Food for thought
The University of Kentucky's student newspaper has decided to prohibit its sportswriters from partaking of the free food and drinks that UK provides at some of its athletics games and news conferences. The ban was part of the Kernel's annual review of its policies.
On Thursday, editor-in-chief Rachel Aretakis wrote a column explaining that journalistic ethics (not an oxymoron) make it unacceptable for a reporter to accept gifts from a source. "We do this in order to remain free of influence or obligation when reporting a story," she wrote. The policy applied to news reporters, so why not sportswriters, too?
Managing editor David Schuh wrote an accompanying column defending the long-established custom of sportswriters eating food and drinking drinks provided at games by most college football/basketball programs and pro teams. The culture of sports coverage is different from news. And the courtesy extends beyond sportswriters. The Boys on the Bus, a seminal book on political coverage, notes how reporters ate danishes and sipped coffee provided at morning briefings in the 1972 presidential campaign season. Caffeinated reporters then fired slings and arrows at Richard Nixon and George McGovern.
Full disclosure: I spoke with Schuh, and we exchanged email messages about the topic. I told him about how a source once questioned how I could have written a story he found unfavorable when earlier he had insisted on picking up the check for a few lunches at his snack bar. I promptly reimbursed the source and walked away wiser.
Group settings at press box buffets reduce the appearance of a quid pro quo. But the Kernel's decision puts the student newspaper in an unassailable position.
A leftover from the Ex files:
As he pondered his career options, ex-Cat Julius Mays heard how well suited he was to be a coach. He clearly knows basketball. He's engaging. He exudes can-do leadership leavened with sobering candor (he can sell an idea without sounding like a B.S, artist).
"Everybody sees me as a coach, but I don't know if I have that passion to be a coach," he said. "A lot goes into coaching that people don't realize."
■ "Being away from your family all the time."
■ "Traveling non-stop."
■ "Putting up with young people."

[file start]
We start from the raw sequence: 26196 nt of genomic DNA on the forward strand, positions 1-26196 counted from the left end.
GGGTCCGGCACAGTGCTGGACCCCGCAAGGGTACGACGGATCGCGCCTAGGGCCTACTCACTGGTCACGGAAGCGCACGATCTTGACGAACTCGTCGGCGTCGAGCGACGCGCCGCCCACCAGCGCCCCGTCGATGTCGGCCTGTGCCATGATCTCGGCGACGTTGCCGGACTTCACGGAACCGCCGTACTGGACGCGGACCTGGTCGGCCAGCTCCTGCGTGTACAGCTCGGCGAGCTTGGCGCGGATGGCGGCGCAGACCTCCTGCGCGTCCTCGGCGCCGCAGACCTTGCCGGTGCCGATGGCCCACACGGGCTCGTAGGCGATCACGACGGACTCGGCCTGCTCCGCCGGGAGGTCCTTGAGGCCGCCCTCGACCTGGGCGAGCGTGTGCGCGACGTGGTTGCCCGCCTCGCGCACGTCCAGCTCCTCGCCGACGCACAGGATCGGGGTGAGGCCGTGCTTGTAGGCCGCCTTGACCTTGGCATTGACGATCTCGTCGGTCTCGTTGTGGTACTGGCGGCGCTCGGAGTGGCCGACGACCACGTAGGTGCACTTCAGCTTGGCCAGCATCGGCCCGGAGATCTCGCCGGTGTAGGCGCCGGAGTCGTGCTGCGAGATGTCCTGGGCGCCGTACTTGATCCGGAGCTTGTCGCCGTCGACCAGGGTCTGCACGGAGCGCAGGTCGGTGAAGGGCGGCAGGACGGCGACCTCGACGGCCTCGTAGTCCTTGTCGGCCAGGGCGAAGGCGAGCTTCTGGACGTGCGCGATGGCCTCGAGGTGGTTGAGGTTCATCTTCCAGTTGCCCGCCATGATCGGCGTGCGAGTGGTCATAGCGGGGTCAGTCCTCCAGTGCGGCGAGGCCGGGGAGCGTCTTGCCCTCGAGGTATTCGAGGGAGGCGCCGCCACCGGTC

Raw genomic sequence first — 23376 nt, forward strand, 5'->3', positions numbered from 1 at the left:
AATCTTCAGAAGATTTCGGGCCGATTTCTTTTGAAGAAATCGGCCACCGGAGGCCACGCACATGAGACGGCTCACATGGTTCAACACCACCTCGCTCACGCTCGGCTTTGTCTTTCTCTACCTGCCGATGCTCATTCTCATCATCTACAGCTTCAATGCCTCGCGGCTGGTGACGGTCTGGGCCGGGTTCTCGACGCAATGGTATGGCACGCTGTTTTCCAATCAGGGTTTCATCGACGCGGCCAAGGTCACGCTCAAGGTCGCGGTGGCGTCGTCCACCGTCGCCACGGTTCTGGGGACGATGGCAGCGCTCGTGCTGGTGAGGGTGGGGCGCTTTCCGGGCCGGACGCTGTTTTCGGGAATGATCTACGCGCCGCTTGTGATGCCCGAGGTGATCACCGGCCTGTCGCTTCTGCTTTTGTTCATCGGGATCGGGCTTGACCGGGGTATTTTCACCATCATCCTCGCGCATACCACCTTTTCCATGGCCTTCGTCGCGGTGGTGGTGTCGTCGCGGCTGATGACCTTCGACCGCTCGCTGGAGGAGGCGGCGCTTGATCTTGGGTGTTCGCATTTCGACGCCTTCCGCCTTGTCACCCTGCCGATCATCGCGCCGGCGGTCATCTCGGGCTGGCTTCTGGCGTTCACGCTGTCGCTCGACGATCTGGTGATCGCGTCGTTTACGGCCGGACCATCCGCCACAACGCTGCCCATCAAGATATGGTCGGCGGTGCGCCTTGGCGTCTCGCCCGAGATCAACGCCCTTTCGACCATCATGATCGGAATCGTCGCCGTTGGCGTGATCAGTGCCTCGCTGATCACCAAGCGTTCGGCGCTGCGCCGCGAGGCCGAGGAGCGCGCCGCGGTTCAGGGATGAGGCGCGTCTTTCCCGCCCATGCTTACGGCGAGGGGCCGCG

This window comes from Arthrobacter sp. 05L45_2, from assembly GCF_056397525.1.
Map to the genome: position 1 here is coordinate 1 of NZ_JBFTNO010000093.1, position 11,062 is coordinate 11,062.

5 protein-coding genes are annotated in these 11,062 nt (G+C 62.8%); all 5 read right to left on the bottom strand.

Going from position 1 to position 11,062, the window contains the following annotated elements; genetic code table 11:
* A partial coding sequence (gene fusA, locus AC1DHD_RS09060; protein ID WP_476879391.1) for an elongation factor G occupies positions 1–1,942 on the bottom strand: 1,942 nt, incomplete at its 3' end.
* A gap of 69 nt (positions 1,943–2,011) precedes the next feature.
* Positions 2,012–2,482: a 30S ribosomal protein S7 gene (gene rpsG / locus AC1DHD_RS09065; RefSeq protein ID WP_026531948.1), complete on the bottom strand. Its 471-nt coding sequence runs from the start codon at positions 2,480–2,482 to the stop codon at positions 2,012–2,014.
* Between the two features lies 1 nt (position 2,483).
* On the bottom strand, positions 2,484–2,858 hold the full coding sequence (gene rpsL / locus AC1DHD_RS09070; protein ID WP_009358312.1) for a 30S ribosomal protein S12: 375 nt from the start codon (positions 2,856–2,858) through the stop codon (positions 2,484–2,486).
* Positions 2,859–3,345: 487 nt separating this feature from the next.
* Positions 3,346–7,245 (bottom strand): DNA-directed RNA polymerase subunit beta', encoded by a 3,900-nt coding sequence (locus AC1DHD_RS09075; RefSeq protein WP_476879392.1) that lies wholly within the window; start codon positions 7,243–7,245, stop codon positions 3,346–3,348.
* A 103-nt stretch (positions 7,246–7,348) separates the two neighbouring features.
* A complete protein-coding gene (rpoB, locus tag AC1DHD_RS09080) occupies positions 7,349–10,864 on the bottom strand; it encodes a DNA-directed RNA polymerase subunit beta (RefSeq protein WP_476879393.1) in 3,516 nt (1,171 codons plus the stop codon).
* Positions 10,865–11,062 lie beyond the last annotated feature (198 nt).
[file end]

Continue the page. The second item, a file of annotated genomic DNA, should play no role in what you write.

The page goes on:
After considering coaching, Mays chose to continue playing this coming season and accepted a contract offer from a pro team in Italy.
"Trust me, I didn't know if this was what I really wanted to do," he said of coaching. "I knew (the UK coaches) would help me. If I wanted to go in that direction, they would have guided me."
Amid all the talk about the influence of money in college athletics, The New York Times recently published an eye-catching obituary for Margaret Pellegrini. She had been one of the few surviving actors who played munchkins in the movie The Wizard of Oz.
"Munchkins were paid $50 a week, a generous wage in the 1930s," The Times reported. "The cairn terrier who played Toto made $125 a week."
To which Pellegrini, who died on Aug. 7 at age 89, told The San Francisco Chronicle in 2004: "He had a better agent."
Earlier this summer, Shaquille O'Neal saluted his former coach at LSU, Dale Brown.
"(Ages) zero to 12, I was a horrible basketball player," O'Neal said. "I was told many times, 'You won't amount to anything.'"
As the often-told story goes, O'Neal approached Brown during the coach's visit to a U.S. Army base in West Germany. At 13, O'Neal was so big, Brown assumed he was a soilder. When he discovered that O'Neal was barely a teenager, and the son of a man in the Army, Brown pondered the potential basketball possibilities.
Every week thereafter, Brown sent a letter to O'Neal in West Germany. As he developed as a player, O'Neal remembered the interest and encouragement. By the time, he was a high school senior living in Texas, O'Neal knew every college basketball program wanted him.
"I felt the realness of Louisiana people. and I felt I owed it to Coach Brown," O'Neal said of his commitment to LSU. "He believed in me when I didn't even believe in myself."
To Bob Guyette. The center on UK's 1975 Final Four team turned 60 on Thursday. ... To Jim Andrews, the leading scorer on Adolph Rupp's last UK team and Joe B. Hall's first. He turns 62 today. ... To former UK guards Steve Masiello (he turns 36 on Monday) and Julius Mays (he turns 24 on Wednesday) and Bo Lanter (he turns 54 on Wednesday). ... To former UK big men Morakinyo Williams (he turned 25 on Thursday) and Lukasz Obrzut (he turned 31 on Saturday). ... To former high school and college referee Earl Shaw. He turned 86 on Saturday.